Sass Mouth Dames Film Club Series 14

Series 14 of Sass Mouth Dames Film Club screens four outstanding Bluebeard pictures, a theme which developed from a 17th century French folktale about a nobleman who killed multiple wives. During the post-war era, while men in film noir explored paranoid fantasies about two-timing dames, woman’s pictures gave an audience a chance to imagine their deepest fear about husbands who had murder on the brain. Women kept the home fires burning, but when men returned, did they wonder: Who was the trained killer in their bed?

Megan McGurk introduces the pictures, Thursday in March.

Brooks Hotel Cinema, Drury Street, Dublin.

Popcorn is free!

Tickets are available 13 February through Eventbrite.

Undercurrent (1946)

5 March

Nearly every star of woman’s pictures during the 1930s made a Bluebeard story—even Katharine Hepburn. Initially content to run her father’s house, Hepburn’s character becomes overwhelmed with desire for a suave inventor sporting a chiselled widow’s peak and sad eyes from the war, played by Robert Taylor. What she mistakes for a romantic disposition turns out to be something much more sinister. Bob Mitchum turns up as Taylor’s ‘bad boy’ brother, making traditional ideas about ideal masculinity even more complicated.

Secret Beyond the Door (1947)

12 March

Just like many of us, Joan Bennett’s character prefers to sleep until eleven, and needs three cups of coffee before she can feel conscious in the morning. On holiday in Mexico, she becomes aroused watching two men throw knives, fighting over a woman. Ripe for a fling with a handsome stranger (Michael Redgrave), she gives way to passion, which leads to a trip down the aisle. Once she’s installed in his family home as the new missus, Bennett faces a brutal truth that she married a total stranger who has a macabre hobby.

Too Late for Tears (1949)

19 March

Although Lizabeth Scott’s husband does not try to kill her, he does attempt to keep her from spending a bag of money they find one night, which is a cut too deep, especially for a woman with dreams of mink. Soon enough, she’s in grave danger when Dan Duryea attempts to recover the loot and delivers one of his best sleazy characters—a gangster who takes pleasure in threatening women. Lizabeth Scott is not easily deterred from her plan to buy things. Impressed, Duryea realises that he hasn’t stumbled upon an average housewife.

Sudden Fear (1952)

26 March

Joan Crawford enjoys an independent life based on inherited wealth and a successful career as a playwright at the beginning of the film. During rehearsals for her new theatre production, she sacks an actor (Jack Palance), because from every seat in the house, at any angle, he was not what she considered to be a swoon merchant leading man. On the train home to California, she meets up with the disgruntled actor and succumbs to his charms. After a hasty exchange of vows, Joan discovers her new groom wants her dead, so that he can cash in and run off with a mistress, played by sexpot Gloria Grahame.

(Original Caption) Look Who’s Selling Tickets! New York: Delightfully surprised, these early customers buy their tickets from film actress Joan Crawford, who out put in a personal appearance at the New York movie theater where her latest film, Sudden Fear, held its world premiere. Not only did the glamorous Miss Crawford sell first tickets, but she passed out photos of herself and shook hands with thousands of fans. After all that, she almost passed out herself.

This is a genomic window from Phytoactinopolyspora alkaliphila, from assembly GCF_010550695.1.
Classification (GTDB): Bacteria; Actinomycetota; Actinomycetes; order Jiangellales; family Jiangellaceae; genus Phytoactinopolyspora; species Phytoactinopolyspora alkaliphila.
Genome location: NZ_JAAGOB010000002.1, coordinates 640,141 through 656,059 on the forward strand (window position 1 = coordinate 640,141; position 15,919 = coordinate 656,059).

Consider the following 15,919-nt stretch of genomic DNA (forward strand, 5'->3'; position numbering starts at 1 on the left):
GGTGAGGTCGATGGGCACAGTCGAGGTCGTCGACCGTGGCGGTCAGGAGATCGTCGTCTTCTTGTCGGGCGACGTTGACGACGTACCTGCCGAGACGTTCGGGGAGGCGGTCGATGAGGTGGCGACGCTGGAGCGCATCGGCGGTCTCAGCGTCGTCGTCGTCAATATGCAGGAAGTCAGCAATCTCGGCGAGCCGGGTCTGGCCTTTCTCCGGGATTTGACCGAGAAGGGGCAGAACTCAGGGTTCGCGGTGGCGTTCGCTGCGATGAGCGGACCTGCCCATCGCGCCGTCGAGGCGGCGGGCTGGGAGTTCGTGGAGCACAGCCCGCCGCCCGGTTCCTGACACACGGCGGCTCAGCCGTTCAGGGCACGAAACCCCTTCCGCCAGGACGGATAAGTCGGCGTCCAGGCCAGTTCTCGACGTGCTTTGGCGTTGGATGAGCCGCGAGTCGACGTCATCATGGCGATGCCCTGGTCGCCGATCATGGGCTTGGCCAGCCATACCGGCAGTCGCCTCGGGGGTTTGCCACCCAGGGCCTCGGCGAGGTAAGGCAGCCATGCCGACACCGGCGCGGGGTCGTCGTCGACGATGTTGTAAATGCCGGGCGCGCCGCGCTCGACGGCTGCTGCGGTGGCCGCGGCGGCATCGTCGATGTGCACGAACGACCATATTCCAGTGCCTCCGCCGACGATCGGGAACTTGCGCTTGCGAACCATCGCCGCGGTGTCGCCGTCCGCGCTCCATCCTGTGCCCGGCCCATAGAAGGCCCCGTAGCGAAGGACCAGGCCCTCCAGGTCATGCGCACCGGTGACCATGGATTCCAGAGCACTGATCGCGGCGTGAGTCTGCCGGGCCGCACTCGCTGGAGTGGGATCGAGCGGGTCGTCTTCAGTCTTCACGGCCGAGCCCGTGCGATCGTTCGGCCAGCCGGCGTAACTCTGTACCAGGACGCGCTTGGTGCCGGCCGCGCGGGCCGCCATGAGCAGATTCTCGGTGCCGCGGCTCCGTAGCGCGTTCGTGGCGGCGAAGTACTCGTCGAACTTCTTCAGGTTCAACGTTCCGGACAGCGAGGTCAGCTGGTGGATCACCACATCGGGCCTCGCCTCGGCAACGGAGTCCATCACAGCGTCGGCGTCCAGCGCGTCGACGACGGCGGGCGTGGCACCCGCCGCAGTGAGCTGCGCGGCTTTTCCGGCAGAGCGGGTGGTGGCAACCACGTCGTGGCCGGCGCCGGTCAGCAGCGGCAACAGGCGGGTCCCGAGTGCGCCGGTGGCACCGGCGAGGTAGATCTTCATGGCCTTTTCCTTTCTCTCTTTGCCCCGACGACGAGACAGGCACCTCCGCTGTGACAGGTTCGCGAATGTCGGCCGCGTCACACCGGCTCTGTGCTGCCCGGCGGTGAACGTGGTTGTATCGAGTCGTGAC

If you want to cancel your ticket, I will send a refund up until noon on the day of the screening.

Use the cancel/refund option on Eventbrite.

Thanks so much for supporting the film club!

Sass Mouth Dames is a non-profit venture.

Joan Bennett, Artist: ‘They’ll be masterpieces’

By: Megan McGurk

Whenever an article talks about a New York ‘It’ girl, I automatically figure they must mean Joan Bennett. She did not match her sister Constance’s fame or salary, but because she flew a bit lower on the radar, she earned a cooler status than Constance could reach. Something in Joan’s wry manner—aloof but keen, a tell-tale squint that indicated missing glasses and bookish habits, along with an imperviousness toward Cary Grant’s mugging in Big Brown Eyes and Wedding Present (both from 1936), suggest a woman who knew her onions and could navigate any encounter with surefooted nonchalance. Joan Bennett, with her boarding school education and theatre denizen bona fides from a family tradition on the stage dating back to the mid-19th century, seems like the type who has read books you don’t know, owns records you don’t have, and hangs with people who would never invite you for cocktails.

By strange coincidence, Joan Bennett boasts more credits featuring plots about artists than any other women of the silver screen, probably since she manifests a bohemian sensibility that naturalises close circles with the brush and palette set. Cast next to characters who paint, she looks a dab hand to assume an artist role, and even appears more convincing in the creative role.

Despite the misleading title of Artists and Models Abroad (1938) which applies a loose definition of ‘artist’ to connote the stage rather than garret studio, if the film had concerned painters, viewers would assign the role to Bennett rather than her co-star, Jack Benny. Fans of woman’s pictures discern an equanimity Bennett possesses as the hallmark of an artistic temperament. Benny doesn’t look like he could be quiet or stand still long enough in front of an easel to finish anything. And how many socialites ran off to Paris to study art over the years? It would have been a plausible script for a plot that flounders except for a stunning makeover sequence.

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